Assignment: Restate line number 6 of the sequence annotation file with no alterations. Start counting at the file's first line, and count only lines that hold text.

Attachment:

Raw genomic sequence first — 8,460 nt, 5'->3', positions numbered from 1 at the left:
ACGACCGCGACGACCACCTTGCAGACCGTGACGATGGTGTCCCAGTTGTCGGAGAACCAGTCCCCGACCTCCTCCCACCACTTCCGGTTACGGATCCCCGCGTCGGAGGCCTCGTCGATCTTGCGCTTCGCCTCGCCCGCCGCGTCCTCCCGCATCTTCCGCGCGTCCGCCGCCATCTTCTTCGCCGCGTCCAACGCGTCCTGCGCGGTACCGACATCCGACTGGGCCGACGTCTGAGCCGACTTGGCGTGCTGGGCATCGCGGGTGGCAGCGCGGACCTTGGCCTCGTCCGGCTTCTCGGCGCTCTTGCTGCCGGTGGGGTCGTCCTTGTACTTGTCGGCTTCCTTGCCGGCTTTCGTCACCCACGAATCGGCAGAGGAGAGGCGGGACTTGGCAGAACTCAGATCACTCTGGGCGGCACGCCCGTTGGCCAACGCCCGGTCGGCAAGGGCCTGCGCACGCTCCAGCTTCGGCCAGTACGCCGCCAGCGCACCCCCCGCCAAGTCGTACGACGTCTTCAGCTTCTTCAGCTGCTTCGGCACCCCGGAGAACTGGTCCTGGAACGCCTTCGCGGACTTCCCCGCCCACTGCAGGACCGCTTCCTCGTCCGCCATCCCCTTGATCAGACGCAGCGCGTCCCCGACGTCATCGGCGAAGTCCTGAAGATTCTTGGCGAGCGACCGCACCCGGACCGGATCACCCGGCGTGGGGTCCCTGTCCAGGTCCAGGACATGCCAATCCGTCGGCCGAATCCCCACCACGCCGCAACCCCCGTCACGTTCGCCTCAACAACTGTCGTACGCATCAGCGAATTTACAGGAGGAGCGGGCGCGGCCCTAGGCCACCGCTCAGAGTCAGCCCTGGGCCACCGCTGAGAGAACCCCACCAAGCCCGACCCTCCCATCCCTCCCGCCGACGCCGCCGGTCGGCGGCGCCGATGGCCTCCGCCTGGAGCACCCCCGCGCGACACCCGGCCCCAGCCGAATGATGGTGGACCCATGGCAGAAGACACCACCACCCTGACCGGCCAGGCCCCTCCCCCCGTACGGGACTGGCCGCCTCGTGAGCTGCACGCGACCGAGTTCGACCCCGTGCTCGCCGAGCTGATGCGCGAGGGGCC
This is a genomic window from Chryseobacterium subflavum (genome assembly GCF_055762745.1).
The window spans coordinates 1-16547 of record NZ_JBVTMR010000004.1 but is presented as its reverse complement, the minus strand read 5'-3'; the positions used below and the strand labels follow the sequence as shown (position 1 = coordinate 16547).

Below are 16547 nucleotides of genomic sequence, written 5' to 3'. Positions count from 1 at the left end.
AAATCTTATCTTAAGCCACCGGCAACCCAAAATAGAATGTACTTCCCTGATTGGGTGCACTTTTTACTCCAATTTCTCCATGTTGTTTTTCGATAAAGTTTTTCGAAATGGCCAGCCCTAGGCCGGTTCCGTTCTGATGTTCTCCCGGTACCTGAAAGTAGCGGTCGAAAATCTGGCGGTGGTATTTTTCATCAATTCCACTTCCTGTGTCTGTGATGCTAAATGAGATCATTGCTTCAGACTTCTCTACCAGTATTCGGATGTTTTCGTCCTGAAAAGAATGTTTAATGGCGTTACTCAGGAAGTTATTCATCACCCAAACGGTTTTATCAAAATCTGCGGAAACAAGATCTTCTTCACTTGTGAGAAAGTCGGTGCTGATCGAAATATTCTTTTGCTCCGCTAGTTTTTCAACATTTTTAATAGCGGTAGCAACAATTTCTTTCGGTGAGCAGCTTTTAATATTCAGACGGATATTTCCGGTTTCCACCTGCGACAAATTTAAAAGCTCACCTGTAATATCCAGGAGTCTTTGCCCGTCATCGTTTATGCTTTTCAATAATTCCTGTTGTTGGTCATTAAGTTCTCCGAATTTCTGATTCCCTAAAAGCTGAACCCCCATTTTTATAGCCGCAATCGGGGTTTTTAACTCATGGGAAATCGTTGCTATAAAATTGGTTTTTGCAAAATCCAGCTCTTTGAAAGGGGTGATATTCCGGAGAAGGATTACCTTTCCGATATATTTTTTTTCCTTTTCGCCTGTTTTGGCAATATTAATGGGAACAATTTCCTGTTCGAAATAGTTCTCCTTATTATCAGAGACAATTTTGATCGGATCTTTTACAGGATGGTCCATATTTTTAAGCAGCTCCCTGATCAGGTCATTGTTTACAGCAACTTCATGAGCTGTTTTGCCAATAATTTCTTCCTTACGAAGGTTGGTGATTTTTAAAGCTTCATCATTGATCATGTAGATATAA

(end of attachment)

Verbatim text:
AAATCTTATCTTAAGCCACCGGCAACCCAAAATAGAATGTACTTCCCTGATTGGGTGCACTTTTTACTCCAATTTCTCCATGTTGTTTTTCGATAAAGTTTTTCGAAATGGCCAGCCCTAGGCCGGTTCCGTTCTGATGTTCTCCCGGTACCTGAAAGTAGCGGTCGAAAATCTGGCGGTGGTATTTTTCATCAATTCCACTTCCTGTGTCTGTGATGCTAAATGAGATCATTGCTTCAGACTTCTCTACCAGTATTCGGATGTTTTCGTCCTGAAAAGAATGTTTAATGGCGTTACTCAGGAAGTTATTCATCACCCAAACGGTTTTATCAAAATCTGCGGAAACAAGATCTTCTTCACTTGTGAGAAAGTCGGTGCTGATCGAAATATTCTTTTGCTCCGCTAGTTTTTCAACATTTTTAATAGCGGTAGCAACAATTTCTTTCGGTGAGCAGCTTTTAATATTCAGACGGATATTTCCGGTTTCCACCTGCGACAAATTTAAAAGCTCACCTGTAATATCCAGGAGTCTTTGCCCGTCATCGTTTATGCTTTTCAATAATTCCTGTTGTTGGTCATTAAGTTCTCCGAATTTCTGATTCCCTAAAAGCTGAACCCCCATTTTTATAGCCGCAATCGGGGTTTTTAACTCATGGGAAATCGTTGCTATAAAATTGGTTTTTGCAAAATCCAGCTCTTTGAAAGGGGTGATATTCCGGAGAAGGATTACCTTTCCGATATATTTTTTTTCCTTTTCGCCTGTTTTGGCAATATTAATGGGAACAATTTCCTGTTCGAAATAGTTCTCCTTATTATCAGAGACAATTTTGATCGGATCTTTTACAGGATGGTCCATATTTTTAAGCAGCTCCCTGATCAGGTCATTGTTTACAGCAACTTCATGAGCTGTTTTGCCAATAATTTCTTCCTTACGAAGGTTGGTGATTTTTAAAGCTTCATCATTGATCATGTAGATATAA